ISSN / EISSN : 1087-0156 / 1546-1696
Published by: Springer Science and Business Media LLC (10.1038)
Total articles ≅ 17,053
Latest articles in this journal
Nature Biotechnology; doi:10.1038/d41587-021-00017-3
Following reports of collateral damage caused by CRISPR genome editing, now chromothripsis, a phenomenon associated with cancer, enters the spotlight. Following reports of collateral damage caused by CRISPR genome editing, now chromothripsis, a phenomenon associated with cancer, enters the spotlight.
Nature Biotechnology, Volume 39, pp 799-807; doi:10.1038/s41587-021-00970-z
A survey of patenting activity can facilitate coordination of R&D activities to fight emerging infectious diseases.
Nature Biotechnology pp 1-6; doi:10.1038/s41587-021-00984-7
With the risks of drug development prohibitive, repurposed or repositioned medicines appear the best hope against long-COVID, a condition that still raises many unanswered questions.
Nature Biotechnology pp 1-11; doi:10.1038/s41587-021-00968-7
MaxDIA is a software platform for analyzing data-independent acquisition (DIA) proteomics data within the MaxQuant software environment. Using spectral libraries, MaxDIA achieves deep proteome coverage with substantially better coefficients of variation in protein quantification than other software. MaxDIA is equipped with accurate false discovery rate (FDR) estimates on both library-to-DIA match and protein levels, including when using whole-proteome predicted spectral libraries. This is the foundation of discovery DIA—hypothesis-free analysis of DIA samples without library and with reliable FDR control. MaxDIA performs three- or four-dimensional feature detection of fragment data, and scoring of matches is augmented by machine learning on the features of an identification. MaxDIA’s bootstrap DIA workflow performs multiple rounds of matching with increasing quality of recalibration and stringency of matching to the library. Combining MaxDIA with two new technologies—BoxCar acquisition and trapped ion mobility spectrometry—both lead to deep and accurate proteome quantification.
Nature Biotechnology, Volume 39, pp 789-795; doi:10.1038/s41587-021-00973-w
China’s growing influence in biotech was underscored in 2020 during a record-breaking year for sector financing.
Nature Biotechnology pp 1-1; doi:10.1038/s41587-021-01003-5
Nature Biotechnology pp 1-10; doi:10.1038/s41587-021-00959-8
Histone exchange between histones carrying position-specific marks and histones bearing general marks is important for gene regulation, but understanding of histone exchange remains incomplete. To overcome the poor time resolution of conventional pulse–chase histone labeling, we present a genetically encoded histone exchange timer sensitive to the duration that two tagged histone subunits co-reside at an individual genomic locus. We apply these sensors to map genome-wide patterns of histone exchange in yeast using single samples. Comparing H3 exchange in cycling and G1-arrested cells suggests that replication-independent H3 exchange occurs at several hundred nucleosomes (<1% of all nucleosomes) per minute, with a maximal rate at histone promoters. We observed substantial differences between the two nucleosome core subcomplexes: H2A-H2B subcomplexes undergo rapid transcription-dependent replacement within coding regions, whereas H3-H4 replacement occurs predominantly within promoter nucleosomes, in association with gene activation or repression. Our timers allow the in vivo study of histone exchange dynamics with minute time scale resolution. The dynamics of histone exchange are measured with genetically encoded timers.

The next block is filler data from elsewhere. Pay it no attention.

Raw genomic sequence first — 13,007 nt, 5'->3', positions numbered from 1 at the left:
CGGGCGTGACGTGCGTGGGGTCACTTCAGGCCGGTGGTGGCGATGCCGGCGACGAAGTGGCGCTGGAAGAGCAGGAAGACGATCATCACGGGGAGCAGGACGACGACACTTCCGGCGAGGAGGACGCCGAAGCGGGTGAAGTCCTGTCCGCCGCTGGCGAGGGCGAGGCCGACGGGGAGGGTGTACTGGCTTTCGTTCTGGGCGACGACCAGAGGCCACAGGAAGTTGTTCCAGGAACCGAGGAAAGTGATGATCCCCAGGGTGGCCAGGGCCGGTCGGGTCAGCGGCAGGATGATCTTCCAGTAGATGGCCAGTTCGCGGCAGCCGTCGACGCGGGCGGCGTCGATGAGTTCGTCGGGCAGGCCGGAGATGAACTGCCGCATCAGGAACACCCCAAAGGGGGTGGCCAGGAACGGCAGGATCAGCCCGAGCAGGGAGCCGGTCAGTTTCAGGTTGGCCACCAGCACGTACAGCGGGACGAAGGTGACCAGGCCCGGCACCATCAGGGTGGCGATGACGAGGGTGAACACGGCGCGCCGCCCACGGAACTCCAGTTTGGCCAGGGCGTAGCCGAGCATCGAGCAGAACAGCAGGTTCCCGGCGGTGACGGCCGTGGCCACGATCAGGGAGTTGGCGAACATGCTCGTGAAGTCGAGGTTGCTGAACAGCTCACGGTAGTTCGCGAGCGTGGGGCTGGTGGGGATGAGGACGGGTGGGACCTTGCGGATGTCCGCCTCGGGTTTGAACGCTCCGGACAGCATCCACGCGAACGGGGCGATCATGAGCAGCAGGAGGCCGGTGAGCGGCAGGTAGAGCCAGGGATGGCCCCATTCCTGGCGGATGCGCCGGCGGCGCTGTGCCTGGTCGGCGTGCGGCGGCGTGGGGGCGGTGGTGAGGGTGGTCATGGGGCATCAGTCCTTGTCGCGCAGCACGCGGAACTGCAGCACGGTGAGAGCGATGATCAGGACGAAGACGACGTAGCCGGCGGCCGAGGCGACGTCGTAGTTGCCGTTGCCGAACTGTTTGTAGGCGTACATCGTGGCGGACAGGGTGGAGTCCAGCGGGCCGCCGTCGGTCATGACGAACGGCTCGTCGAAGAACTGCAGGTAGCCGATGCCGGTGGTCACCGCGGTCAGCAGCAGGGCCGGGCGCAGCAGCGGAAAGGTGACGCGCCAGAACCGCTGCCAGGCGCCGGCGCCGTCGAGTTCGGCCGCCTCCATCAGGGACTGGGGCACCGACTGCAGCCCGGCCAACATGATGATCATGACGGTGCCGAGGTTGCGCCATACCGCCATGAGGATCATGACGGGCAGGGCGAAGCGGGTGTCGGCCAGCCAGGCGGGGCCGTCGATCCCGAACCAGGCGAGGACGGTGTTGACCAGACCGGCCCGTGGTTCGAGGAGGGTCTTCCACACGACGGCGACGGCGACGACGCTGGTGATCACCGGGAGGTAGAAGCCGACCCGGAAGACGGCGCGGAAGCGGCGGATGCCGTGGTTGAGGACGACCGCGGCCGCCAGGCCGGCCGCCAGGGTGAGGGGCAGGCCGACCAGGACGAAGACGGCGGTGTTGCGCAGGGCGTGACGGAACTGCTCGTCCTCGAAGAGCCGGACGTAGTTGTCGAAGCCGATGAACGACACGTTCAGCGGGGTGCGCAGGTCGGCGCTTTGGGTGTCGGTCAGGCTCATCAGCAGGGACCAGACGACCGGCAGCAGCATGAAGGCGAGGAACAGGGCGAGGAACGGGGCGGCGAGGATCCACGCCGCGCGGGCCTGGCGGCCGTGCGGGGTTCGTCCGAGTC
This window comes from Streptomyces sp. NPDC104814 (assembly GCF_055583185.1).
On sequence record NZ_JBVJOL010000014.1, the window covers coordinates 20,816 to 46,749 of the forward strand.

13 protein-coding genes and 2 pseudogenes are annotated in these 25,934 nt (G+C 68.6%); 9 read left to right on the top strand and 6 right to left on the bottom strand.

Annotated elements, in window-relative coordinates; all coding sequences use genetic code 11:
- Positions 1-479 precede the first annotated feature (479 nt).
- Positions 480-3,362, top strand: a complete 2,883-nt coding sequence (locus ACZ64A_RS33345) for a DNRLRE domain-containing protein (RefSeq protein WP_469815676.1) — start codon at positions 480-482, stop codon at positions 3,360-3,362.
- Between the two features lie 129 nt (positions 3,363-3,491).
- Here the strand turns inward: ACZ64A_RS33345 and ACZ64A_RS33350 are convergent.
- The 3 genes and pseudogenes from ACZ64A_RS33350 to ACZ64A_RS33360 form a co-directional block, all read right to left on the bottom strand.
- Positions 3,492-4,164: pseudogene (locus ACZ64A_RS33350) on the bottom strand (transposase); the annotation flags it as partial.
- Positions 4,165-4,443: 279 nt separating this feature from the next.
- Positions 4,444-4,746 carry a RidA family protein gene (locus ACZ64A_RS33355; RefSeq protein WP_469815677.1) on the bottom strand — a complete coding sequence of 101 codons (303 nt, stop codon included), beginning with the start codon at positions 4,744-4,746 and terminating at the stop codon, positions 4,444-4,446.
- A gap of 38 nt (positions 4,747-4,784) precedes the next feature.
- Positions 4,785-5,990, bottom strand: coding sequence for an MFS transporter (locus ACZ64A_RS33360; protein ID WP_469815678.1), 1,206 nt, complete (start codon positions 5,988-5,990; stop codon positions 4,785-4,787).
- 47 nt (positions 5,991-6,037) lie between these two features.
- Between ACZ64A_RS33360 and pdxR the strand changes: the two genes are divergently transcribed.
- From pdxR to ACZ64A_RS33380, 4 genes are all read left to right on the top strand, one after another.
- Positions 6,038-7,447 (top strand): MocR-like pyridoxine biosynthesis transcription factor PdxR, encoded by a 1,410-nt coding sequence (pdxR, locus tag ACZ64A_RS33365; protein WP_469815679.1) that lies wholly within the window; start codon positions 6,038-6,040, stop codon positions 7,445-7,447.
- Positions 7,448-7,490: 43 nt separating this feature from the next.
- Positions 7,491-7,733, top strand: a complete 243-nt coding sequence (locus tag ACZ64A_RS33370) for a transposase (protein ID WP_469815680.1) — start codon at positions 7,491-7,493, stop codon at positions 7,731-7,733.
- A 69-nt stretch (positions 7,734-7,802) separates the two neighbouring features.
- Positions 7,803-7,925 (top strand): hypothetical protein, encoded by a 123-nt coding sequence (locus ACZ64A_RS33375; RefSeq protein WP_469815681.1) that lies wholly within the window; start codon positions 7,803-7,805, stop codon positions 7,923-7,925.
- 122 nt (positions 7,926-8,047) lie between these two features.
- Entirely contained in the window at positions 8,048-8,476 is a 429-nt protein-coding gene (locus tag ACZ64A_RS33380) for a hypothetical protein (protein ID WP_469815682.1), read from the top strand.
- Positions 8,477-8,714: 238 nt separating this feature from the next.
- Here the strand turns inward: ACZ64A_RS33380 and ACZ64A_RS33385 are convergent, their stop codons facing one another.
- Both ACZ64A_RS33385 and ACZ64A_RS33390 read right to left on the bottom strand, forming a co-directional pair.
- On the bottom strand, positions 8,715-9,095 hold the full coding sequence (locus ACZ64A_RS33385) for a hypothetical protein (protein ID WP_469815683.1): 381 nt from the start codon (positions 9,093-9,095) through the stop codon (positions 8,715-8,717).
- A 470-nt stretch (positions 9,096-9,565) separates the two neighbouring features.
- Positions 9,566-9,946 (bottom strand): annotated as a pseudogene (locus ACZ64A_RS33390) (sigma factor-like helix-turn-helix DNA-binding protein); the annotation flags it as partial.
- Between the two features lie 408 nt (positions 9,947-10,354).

Published: 7 July 2021
Nature Biotechnology, Volume 39, pp 796-798; doi:10.1038/s41587-021-00976-7
Nature Biotechnology; doi:10.1038/d41587-021-00010-w
Ex vivo gene editing of hematopoietic stem cells using CRISPR–Cas9 and adeno-associated virus serotype 6 is ready for trials in people with sickle-cell disease. Ex vivo gene editing of hematopoietic stem cells using CRISPR–Cas9 and adeno-associated virus serotype 6 is ready for trials in people with sickle-cell disease.
Nature Biotechnology; doi:10.1038/s41587-021-00962-z
Single-cell combinatorial indexing (sci) with transposase-based library construction increases the throughput of single-cell genomics assays but produces sparse coverage in terms of usable reads per cell. We develop symmetrical strand sci ('s3'), a uracil-based adapter switching approach that improves the rate of conversion of source DNA into viable sequencing library fragments following tagmentation. We apply this chemistry to assay chromatin accessibility (s3-assay for transposase-accessible chromatin, s3-ATAC) in human cortical and mouse whole-brain tissues, with mouse datasets demonstrating a six- to 13-fold improvement in usable reads per cell compared with other available methods. Application of s3 to single-cell whole-genome sequencing (s3-WGS) and to whole-genome plus chromatin conformation (s3-GCC) yields 148- and 14.8-fold improvements, respectively, in usable reads per cell compared with sci-DNA-sequencing and sci-HiC. We show that s3-WGS and s3-GCC resolve subclonal genomic alterations in patient-derived pancreatic cancer cell lines. We expect that the s3 platform will be compatible with other transposase-based techniques, including sci-MET or CUT&Tag.